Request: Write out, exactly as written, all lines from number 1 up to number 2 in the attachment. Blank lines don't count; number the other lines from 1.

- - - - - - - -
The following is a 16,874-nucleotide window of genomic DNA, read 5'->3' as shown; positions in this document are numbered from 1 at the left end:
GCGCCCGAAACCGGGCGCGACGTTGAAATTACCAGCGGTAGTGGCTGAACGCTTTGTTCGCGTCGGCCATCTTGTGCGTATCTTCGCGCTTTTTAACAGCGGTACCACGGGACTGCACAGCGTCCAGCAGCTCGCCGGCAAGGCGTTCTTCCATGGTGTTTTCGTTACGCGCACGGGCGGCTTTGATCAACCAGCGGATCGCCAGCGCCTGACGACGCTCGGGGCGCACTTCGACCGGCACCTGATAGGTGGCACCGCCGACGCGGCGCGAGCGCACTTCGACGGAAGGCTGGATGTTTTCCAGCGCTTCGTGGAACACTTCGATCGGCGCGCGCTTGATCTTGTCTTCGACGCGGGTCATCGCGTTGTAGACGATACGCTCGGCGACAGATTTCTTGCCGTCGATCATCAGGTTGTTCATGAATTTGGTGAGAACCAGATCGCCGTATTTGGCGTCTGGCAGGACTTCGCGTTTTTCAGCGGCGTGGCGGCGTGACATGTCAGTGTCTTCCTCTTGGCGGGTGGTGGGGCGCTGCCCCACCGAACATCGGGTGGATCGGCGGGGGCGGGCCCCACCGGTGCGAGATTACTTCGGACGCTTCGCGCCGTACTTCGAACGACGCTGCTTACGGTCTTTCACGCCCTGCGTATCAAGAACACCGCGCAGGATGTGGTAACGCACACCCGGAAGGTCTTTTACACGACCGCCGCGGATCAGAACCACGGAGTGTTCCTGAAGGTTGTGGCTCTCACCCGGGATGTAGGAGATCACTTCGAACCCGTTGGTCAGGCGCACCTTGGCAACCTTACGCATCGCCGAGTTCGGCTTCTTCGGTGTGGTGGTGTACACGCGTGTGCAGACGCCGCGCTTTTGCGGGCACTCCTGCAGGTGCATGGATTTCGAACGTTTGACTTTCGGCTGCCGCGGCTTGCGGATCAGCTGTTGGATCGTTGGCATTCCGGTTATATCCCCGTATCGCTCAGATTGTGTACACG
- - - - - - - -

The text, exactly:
The following is a 16,874-nucleotide window of genomic DNA, read 5'->3' as shown; positions in this document are numbered from 1 at the left end:
GCGCCCGAAACCGGGCGCGACGTTGAAATTACCAGCGGTAGTGGCTGAACGCTTTGTTCGCGTCGGCCATCTTGTGCGTATCTTCGCGCTTTTTAACAGCGGTACCACGGGACTGCACAGCGTCCAGCAGCTCGCCGGCAAGGCGTTCTTCCATGGTGTTTTCGTTACGCGCACGGGCGGCTTTGATCAACCAGCGGATCGCCAGCGCCTGACGACGCTCGGGGCGCACTTCGACCGGCACCTGATAGGTGGCACCGCCGACGCGGCGCGAGCGCACTTCGACGGAAGGCTGGATGTTTTCCAGCGCTTCGTGGAACACTTCGATCGGCGCGCGCTTGATCTTGTCTTCGACGCGGGTCATCGCGTTGTAGACGATACGCTCGGCGACAGATTTCTTGCCGTCGATCATCAGGTTGTTCATGAATTTGGTGAGAACCAGATCGCCGTATTTGGCGTCTGGCAGGACTTCGCGTTTTTCAGCGGCGTGGCGGCGTGACATGTCAGTGTCTTCCTCTTGGCGGGTGGTGGGGCGCTGCCCCACCGAACATCGGGTGGATCGGCGGGGGCGGGCCCCACCGGTGCGAGATTACTTCGGACGCTTCGCGCCGTACTTCGAACGACGCTGCTTACGGTCTTTCACGCCCTGCGTATCAAGAACACCGCGCAGGATGTGGTAACGCACACCCGGAAGGTCTTTTACACGACCGCCGCGGATCAGAACCACGGAGTGTTCCTGAAGGTTGTGGCTCTCACCCGGGATGTAGGAGATCACTTCGAACCCGTTGGTCAGGCGCACCTTGGCAACCTTACGCATCGCCGAGTTCGGCTTCTTCGGTGTGGTGGTGTACACGCGTGTGCAGACGCCGCGCTTTTGCGGGCACTCCTGCAGGTGCATGGATTTCGAACGTTTGACTTTCGGCTGCCGCGGCTTGCGGATCAGCTGTTGGATCGTTGGCATTCCGGTTATATCCCCGTATCGCTCAGATTGTGTACACG